* (pursuant to Rule 12(a) F.R.A.P.)
1 The statute exempts attorneys who work for the government. See V.I.Code Ann. tit. 27, § 306 (1997). We have earlier held that the exemption is valid and does not violate the principle of equal protection. See Hollar v. Government of the Virgin Islands, 857 F.2d 163, 171 (3d Cir.1988)
2 It is unclear whether the Commissioner has enforced the licensing statute against all the employees who may be subject to its requirements. At all events, a claim of impermissible selective enforcement has not been raised and we do not reach that issue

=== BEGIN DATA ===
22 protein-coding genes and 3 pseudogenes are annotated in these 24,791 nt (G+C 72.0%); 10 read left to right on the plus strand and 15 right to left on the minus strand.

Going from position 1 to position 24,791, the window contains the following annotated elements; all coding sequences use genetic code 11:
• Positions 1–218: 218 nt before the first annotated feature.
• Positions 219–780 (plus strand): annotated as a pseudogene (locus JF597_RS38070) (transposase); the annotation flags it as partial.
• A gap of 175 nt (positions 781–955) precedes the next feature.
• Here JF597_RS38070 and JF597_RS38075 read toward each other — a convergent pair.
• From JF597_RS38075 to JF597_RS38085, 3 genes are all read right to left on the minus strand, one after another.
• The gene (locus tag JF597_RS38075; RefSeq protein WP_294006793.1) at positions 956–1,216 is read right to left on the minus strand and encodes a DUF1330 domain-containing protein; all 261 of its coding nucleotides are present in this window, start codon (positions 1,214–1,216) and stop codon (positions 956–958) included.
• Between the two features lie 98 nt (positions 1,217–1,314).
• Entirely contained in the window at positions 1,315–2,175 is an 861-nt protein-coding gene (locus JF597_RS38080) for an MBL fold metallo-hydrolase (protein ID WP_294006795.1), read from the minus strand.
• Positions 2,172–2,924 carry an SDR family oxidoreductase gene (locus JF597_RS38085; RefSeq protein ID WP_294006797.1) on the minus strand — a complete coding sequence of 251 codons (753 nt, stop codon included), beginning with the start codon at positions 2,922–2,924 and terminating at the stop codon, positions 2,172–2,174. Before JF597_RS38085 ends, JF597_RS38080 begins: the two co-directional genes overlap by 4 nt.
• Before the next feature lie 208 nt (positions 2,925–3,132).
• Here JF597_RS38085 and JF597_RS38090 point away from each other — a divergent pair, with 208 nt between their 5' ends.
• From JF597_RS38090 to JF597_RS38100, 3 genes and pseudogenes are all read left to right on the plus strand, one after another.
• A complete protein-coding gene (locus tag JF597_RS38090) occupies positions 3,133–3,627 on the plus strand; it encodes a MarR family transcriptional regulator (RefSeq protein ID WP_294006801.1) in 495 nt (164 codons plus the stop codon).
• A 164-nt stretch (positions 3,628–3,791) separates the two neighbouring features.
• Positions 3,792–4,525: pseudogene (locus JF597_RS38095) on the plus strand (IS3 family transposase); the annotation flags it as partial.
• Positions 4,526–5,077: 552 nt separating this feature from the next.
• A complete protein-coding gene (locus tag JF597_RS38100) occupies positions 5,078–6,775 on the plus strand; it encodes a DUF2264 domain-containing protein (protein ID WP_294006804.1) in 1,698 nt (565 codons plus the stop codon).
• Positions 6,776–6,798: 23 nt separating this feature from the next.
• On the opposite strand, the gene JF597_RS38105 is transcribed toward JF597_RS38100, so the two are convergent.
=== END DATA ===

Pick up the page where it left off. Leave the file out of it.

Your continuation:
3 The plaintiffs also argue that our interpretation would render § 303(a) meaningless in certain circumstances. Section 303(a) requires that the licensing body forward applications for licenses to agencies in the Government of the Virgin Islands charged with historic preservation and environmental protection so that those agencies can examine the application for "construction and site acceptability." Id. § 303(a). Because it would make little sense to review the applications of non-owner attorneys with respect to "construction and site acceptability," the plaintiffs reason that non-owner attorneys are not subject to the licensing requirements. To the extent that this argument has any force, and we think it does not, it seems totally immaterial for it proves too much. By their reasoning, the licensing requirements would not apply to the numerous persons or associations, listed in § 302, who would not necessarily construct a building nor even need a building in which to operate their business, engage in their occupation, practice their profession, or carry out their trade. If the plaintiffs are correct in their argument about § 303(a), then the licensing requirements would apply to none of these businesses, occupations, professions, or trades. Section 303(a) does not exempt a person or association from the licensing requirements simply because he, she, or it is not concerned with the construction or siting of a buildingThe plaintiffs further argue that § 303b(a) supports their position. Section 303b(a) requires that "[a]ny entity licensed pursuant to this chapter shall notify the Employment Security Agency, Virgin Islands Department of Labor, of its intent to fill an existing position, now vacant or soon to become vacant, or a new previously unfilled position." Id. § 303b(a). Because non-owner attorneys are in no position to hire anyone, the plaintiffs reason that non-owner attorneys must not be subject to the licensing requirements. This argument is also flawed. First, by its very terms, § 303b(a) only applies to entities; it does not apply to individual persons. Second, the argument similarly proves too much. By the reasoning of the plaintiffs, § 303b(a) would exempt numerous businesses, occupations, professions, and trades listed in § 302 from the licensing requirements. Just because these businesses, occupations, professions, or trades--by their very nature--will not be hiring any employees does not mean that § 303b(a) exempts them from the licensing requirements. If § 303b(a) did work such exemptions, then these businesses, occupations, professions, and trades would be read out of § 302.